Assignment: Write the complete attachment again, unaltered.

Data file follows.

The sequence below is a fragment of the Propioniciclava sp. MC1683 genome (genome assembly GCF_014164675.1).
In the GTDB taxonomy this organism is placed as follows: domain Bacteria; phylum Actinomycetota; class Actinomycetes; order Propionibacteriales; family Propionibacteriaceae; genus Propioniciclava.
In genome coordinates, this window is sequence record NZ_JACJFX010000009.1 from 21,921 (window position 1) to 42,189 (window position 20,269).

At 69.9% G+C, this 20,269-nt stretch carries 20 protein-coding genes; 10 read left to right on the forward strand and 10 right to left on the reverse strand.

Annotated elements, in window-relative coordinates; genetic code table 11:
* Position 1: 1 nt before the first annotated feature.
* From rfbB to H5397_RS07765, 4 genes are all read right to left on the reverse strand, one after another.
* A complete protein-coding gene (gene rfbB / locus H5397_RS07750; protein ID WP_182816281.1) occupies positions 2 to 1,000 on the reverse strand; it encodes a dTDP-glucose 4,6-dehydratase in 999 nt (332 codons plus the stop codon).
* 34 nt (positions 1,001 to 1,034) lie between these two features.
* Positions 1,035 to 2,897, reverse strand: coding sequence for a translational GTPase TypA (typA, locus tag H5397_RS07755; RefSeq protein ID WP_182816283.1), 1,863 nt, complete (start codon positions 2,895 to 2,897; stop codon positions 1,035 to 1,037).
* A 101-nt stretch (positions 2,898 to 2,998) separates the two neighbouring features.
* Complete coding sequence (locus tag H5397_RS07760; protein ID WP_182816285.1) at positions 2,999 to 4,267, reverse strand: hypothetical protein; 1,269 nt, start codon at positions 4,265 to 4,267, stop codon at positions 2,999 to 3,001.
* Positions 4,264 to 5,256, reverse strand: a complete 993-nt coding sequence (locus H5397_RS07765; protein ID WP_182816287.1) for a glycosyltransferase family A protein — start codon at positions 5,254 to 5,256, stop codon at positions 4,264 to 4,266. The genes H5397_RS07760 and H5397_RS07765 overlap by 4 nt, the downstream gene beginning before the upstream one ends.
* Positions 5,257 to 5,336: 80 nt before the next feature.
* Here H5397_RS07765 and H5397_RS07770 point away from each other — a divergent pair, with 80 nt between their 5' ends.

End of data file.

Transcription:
The sequence below is a fragment of the Propioniciclava sp. MC1683 genome (genome assembly GCF_014164675.1).
In the GTDB taxonomy this organism is placed as follows: domain Bacteria; phylum Actinomycetota; class Actinomycetes; order Propionibacteriales; family Propionibacteriaceae; genus Propioniciclava.
In genome coordinates, this window is sequence record NZ_JACJFX010000009.1 from 21,921 (window position 1) to 42,189 (window position 20,269).

At 69.9% G+C, this 20,269-nt stretch carries 20 protein-coding genes; 10 read left to right on the forward strand and 10 right to left on the reverse strand.

Annotated elements, in window-relative coordinates; genetic code table 11:
* Position 1: 1 nt before the first annotated feature.
* From rfbB to H5397_RS07765, 4 genes are all read right to left on the reverse strand, one after another.
* A complete protein-coding gene (gene rfbB / locus H5397_RS07750; protein ID WP_182816281.1) occupies positions 2 to 1,000 on the reverse strand; it encodes a dTDP-glucose 4,6-dehydratase in 999 nt (332 codons plus the stop codon).
* 34 nt (positions 1,001 to 1,034) lie between these two features.
* Positions 1,035 to 2,897, reverse strand: coding sequence for a translational GTPase TypA (typA, locus tag H5397_RS07755; RefSeq protein ID WP_182816283.1), 1,863 nt, complete (start codon positions 2,895 to 2,897; stop codon positions 1,035 to 1,037).
* A 101-nt stretch (positions 2,898 to 2,998) separates the two neighbouring features.
* Complete coding sequence (locus tag H5397_RS07760; protein ID WP_182816285.1) at positions 2,999 to 4,267, reverse strand: hypothetical protein; 1,269 nt, start codon at positions 4,265 to 4,267, stop codon at positions 2,999 to 3,001.
* Positions 4,264 to 5,256, reverse strand: a complete 993-nt coding sequence (locus H5397_RS07765; protein ID WP_182816287.1) for a glycosyltransferase family A protein — start codon at positions 5,254 to 5,256, stop codon at positions 4,264 to 4,266. The genes H5397_RS07760 and H5397_RS07765 overlap by 4 nt, the downstream gene beginning before the upstream one ends.
* Positions 5,257 to 5,336: 80 nt before the next feature.
* Here H5397_RS07765 and H5397_RS07770 point away from each other — a divergent pair, with 80 nt between their 5' ends.